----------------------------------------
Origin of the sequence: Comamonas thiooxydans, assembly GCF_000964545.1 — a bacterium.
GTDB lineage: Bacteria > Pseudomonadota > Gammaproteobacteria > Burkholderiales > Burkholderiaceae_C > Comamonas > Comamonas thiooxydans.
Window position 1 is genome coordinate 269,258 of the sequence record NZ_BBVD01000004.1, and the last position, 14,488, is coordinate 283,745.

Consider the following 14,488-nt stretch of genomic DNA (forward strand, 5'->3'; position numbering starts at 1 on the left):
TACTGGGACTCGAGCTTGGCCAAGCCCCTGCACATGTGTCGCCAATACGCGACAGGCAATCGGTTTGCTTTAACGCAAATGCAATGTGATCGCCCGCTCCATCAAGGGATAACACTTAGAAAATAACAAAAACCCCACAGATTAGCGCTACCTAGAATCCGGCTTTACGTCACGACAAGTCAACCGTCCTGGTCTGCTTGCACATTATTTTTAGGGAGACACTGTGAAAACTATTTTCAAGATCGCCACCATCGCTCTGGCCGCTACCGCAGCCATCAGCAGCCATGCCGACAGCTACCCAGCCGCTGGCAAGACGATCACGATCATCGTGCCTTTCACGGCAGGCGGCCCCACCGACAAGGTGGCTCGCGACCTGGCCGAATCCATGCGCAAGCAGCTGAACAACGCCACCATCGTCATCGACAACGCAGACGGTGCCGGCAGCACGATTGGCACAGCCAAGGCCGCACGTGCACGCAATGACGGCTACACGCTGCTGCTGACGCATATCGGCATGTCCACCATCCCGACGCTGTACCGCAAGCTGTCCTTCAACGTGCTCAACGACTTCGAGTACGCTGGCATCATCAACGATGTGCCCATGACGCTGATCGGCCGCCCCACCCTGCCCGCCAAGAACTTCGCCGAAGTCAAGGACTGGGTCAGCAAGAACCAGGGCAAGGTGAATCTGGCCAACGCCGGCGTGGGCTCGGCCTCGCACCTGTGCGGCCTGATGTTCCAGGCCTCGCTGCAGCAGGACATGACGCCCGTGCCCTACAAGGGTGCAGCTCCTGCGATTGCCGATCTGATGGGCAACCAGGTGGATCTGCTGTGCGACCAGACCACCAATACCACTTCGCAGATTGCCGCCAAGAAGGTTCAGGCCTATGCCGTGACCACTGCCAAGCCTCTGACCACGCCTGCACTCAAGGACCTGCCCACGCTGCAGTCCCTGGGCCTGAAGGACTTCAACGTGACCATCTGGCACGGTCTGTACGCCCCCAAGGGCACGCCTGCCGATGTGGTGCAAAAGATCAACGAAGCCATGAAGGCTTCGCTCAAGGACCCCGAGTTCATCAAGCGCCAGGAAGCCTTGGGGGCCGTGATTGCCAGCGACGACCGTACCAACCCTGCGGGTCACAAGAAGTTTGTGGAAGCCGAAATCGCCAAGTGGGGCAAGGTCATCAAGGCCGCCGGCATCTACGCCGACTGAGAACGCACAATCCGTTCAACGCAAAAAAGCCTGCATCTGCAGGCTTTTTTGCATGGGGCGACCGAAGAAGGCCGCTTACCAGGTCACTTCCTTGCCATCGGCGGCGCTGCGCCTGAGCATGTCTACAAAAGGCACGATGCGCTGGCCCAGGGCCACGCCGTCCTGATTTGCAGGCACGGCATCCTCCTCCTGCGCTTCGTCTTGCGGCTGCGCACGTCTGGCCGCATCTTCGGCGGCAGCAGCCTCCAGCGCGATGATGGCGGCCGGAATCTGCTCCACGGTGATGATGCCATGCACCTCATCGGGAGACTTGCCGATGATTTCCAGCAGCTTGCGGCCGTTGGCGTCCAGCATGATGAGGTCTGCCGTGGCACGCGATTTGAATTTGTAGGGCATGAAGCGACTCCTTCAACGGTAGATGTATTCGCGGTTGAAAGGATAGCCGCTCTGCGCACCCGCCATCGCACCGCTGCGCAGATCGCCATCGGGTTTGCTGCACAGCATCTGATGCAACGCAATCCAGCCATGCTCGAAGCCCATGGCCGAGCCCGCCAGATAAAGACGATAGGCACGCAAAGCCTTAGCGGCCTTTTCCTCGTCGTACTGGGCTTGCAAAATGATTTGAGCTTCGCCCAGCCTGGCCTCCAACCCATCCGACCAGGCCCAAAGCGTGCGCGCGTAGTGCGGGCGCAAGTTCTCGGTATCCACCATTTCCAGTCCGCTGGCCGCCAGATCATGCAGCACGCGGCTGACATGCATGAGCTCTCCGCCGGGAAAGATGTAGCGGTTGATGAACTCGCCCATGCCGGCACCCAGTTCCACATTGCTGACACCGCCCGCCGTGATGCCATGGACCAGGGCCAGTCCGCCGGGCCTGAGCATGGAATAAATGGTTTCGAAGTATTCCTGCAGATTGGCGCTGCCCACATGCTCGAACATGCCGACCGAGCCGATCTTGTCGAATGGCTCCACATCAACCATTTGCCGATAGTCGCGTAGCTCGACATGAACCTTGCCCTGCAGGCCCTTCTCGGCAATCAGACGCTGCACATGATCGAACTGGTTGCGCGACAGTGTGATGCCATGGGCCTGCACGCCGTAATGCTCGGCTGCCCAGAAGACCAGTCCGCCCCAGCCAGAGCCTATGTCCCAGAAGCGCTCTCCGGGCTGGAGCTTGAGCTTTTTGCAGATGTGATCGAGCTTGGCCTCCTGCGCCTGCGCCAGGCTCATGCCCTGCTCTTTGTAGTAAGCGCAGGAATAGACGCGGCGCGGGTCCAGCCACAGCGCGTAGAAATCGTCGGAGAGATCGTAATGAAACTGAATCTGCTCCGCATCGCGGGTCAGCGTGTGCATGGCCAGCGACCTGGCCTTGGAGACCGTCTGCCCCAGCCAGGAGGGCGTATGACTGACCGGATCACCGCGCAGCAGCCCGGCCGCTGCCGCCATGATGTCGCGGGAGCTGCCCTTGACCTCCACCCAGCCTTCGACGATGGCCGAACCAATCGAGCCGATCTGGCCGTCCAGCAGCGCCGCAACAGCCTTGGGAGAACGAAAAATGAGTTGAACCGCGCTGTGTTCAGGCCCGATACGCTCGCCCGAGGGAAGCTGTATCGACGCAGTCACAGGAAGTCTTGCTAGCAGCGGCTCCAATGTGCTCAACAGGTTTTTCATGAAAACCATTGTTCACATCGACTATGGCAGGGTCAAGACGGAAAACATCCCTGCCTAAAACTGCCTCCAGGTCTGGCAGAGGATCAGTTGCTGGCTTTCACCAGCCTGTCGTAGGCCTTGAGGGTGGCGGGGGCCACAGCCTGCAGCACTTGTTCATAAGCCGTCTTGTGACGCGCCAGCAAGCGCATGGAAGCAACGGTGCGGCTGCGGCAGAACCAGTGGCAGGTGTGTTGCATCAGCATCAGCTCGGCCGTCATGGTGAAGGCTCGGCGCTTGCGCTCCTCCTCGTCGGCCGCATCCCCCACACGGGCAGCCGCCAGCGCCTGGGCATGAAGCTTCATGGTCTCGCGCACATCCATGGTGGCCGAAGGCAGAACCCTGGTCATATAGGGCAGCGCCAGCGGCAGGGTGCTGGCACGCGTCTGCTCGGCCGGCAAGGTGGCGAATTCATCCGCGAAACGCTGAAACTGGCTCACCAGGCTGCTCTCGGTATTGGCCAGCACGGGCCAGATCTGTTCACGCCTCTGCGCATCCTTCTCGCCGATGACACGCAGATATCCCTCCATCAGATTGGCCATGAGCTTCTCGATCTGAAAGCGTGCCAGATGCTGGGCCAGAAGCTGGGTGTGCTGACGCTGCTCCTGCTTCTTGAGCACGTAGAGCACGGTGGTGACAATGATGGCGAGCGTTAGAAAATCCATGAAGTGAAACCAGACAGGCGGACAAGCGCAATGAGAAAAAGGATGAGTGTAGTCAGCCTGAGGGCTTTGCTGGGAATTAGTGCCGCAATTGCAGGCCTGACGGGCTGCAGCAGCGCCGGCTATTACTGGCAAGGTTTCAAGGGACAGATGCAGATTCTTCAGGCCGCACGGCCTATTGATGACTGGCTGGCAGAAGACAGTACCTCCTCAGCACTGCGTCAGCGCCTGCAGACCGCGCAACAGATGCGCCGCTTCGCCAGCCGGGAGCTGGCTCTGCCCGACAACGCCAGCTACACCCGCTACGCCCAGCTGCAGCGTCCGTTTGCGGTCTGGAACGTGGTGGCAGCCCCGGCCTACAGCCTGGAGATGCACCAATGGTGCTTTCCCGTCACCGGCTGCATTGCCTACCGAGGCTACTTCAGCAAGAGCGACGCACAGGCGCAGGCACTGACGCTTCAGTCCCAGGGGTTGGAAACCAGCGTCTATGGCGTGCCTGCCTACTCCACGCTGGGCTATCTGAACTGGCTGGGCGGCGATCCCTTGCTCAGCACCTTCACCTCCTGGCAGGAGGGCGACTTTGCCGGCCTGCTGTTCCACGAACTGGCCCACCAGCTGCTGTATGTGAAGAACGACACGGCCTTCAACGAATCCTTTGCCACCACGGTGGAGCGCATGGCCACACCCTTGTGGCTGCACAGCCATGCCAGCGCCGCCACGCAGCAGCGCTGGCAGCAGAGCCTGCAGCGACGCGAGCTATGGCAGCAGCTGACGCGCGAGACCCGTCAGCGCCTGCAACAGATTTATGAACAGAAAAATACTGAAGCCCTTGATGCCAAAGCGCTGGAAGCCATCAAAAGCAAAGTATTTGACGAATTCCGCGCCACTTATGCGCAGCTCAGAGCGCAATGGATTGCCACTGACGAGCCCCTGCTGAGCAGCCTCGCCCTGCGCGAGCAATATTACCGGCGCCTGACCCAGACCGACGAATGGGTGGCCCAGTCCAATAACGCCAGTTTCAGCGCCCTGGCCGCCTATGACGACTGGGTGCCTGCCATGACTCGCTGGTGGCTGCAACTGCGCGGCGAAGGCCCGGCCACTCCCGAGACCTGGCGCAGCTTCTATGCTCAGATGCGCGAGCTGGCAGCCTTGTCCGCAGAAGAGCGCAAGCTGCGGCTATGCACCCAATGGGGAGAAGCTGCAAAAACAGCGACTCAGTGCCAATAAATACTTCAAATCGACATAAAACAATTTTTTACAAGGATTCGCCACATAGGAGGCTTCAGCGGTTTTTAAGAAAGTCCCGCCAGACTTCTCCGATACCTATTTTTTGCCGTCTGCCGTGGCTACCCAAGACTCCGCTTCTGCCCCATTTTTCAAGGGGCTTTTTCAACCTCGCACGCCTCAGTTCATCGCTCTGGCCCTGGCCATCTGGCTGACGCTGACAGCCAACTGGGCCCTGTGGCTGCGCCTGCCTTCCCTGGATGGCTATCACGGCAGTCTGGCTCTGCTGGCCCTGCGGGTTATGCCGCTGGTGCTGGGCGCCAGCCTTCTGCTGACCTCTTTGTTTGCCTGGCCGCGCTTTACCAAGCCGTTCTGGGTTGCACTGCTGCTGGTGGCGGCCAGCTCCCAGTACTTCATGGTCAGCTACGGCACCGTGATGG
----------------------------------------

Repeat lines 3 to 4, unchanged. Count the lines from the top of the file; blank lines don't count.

Window position 1 is genome coordinate 269,258 of the sequence record NZ_BBVD01000004.1, and the last position, 14,488, is coordinate 283,745.

Consider the following 14,488-nt stretch of genomic DNA (forward strand, 5'->3'; position numbering starts at 1 on the left):